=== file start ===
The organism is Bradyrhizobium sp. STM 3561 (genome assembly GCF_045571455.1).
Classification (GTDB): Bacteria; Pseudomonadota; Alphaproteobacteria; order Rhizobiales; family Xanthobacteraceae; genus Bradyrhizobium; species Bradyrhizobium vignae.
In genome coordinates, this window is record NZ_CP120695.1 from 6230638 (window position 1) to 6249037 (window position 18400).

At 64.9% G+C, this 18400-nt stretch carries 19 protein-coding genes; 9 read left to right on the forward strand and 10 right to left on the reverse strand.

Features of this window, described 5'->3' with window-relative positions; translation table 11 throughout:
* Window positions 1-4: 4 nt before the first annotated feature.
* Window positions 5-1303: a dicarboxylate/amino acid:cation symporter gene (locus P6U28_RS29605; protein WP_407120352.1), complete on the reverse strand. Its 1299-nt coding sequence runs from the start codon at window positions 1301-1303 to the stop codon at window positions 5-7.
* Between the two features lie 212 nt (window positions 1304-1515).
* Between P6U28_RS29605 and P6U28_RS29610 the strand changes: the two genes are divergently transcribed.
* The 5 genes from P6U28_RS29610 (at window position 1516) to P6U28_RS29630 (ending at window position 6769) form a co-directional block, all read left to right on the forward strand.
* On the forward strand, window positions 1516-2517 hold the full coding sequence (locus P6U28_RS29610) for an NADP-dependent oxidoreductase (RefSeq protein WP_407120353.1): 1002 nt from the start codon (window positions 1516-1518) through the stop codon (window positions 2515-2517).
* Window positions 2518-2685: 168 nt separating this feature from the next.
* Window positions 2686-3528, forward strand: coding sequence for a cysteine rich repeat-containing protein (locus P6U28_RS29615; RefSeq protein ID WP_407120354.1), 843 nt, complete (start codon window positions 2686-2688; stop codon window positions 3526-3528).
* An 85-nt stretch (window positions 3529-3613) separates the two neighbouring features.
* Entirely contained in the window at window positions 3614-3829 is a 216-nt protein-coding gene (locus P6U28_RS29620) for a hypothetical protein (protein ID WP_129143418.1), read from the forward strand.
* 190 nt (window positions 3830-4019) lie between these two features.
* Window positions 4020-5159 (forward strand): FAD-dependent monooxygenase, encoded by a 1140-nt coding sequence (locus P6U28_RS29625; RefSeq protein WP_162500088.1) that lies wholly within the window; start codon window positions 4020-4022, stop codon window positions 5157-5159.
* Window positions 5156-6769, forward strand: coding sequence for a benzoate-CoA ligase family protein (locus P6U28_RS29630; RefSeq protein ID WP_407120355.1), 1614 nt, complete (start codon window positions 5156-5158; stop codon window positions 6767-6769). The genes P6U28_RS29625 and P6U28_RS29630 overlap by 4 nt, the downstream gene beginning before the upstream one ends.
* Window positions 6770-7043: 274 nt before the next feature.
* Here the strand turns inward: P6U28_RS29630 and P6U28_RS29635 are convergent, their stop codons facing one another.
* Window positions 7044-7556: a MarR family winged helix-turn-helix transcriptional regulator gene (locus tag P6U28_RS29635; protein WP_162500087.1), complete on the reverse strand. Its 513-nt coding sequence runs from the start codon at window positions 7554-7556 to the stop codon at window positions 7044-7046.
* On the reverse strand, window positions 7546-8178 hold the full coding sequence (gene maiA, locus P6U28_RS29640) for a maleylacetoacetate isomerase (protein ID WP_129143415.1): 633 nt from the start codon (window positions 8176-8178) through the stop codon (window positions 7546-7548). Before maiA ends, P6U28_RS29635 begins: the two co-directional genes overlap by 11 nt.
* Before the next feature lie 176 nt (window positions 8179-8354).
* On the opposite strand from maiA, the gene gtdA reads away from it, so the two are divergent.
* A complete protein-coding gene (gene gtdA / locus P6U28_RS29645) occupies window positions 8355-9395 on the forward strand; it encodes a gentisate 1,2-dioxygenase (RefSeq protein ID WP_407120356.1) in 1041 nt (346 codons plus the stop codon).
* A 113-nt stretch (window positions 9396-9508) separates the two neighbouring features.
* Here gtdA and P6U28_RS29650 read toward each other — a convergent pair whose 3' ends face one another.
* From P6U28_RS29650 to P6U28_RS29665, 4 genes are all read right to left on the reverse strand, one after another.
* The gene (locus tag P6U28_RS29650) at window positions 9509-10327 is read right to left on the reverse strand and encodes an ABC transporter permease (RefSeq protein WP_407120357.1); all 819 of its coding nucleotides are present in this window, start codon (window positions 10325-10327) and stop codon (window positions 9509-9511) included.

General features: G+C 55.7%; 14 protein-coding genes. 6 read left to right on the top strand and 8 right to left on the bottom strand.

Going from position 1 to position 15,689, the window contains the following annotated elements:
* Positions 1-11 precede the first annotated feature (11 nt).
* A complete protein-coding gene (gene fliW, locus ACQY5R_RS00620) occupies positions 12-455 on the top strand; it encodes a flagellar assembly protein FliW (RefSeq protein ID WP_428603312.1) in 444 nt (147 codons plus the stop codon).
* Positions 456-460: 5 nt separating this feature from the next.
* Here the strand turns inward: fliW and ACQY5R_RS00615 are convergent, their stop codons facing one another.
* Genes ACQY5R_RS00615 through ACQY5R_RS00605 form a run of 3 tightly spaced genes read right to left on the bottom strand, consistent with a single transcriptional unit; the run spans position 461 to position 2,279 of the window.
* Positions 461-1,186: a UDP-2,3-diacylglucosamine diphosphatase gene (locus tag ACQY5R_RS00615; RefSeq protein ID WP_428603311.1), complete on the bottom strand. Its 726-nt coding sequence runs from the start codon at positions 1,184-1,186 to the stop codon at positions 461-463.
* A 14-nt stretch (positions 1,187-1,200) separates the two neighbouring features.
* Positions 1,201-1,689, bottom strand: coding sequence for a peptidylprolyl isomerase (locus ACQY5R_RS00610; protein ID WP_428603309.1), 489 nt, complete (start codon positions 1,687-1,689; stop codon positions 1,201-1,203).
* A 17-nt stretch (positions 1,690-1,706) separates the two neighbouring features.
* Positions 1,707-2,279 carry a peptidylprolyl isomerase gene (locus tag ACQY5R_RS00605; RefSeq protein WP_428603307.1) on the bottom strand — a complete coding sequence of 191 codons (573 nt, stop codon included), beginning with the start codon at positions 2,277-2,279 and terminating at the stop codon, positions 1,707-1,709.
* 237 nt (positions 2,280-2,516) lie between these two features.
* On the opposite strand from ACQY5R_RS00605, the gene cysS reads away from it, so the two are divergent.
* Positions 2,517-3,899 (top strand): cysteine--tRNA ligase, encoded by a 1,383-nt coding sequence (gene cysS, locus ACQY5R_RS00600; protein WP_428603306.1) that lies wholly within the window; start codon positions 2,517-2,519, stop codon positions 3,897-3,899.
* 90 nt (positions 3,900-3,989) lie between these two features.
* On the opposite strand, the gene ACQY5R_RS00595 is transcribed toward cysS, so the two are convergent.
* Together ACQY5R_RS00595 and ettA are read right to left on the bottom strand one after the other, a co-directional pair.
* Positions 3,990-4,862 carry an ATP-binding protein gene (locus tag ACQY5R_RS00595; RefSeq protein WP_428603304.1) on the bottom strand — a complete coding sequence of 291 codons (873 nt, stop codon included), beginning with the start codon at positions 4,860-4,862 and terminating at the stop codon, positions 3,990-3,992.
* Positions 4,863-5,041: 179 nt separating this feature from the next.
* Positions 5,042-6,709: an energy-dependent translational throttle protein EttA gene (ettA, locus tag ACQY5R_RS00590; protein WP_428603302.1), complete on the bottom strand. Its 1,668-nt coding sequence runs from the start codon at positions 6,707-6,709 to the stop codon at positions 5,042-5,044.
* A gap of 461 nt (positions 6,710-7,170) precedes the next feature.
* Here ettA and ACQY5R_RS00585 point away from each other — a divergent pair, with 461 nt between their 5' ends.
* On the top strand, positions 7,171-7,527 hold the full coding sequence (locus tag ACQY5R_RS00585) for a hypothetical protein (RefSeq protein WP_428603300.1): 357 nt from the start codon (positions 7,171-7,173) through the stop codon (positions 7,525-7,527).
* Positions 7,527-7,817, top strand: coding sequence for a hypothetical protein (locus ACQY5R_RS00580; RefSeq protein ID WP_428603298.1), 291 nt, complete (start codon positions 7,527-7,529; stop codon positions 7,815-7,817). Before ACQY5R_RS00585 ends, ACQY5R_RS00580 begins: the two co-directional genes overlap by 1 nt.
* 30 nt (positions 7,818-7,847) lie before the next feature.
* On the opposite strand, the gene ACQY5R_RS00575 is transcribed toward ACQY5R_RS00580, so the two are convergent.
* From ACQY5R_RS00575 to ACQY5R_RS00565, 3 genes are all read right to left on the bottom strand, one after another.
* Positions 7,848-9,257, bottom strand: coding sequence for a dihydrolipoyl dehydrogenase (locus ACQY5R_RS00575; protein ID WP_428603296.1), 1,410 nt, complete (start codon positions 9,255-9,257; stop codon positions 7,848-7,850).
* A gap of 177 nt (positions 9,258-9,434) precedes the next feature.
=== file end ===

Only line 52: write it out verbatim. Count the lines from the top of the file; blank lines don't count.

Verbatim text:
* Here ettA and ACQY5R_RS00585 point away from each other — a divergent pair, with 461 nt between their 5' ends.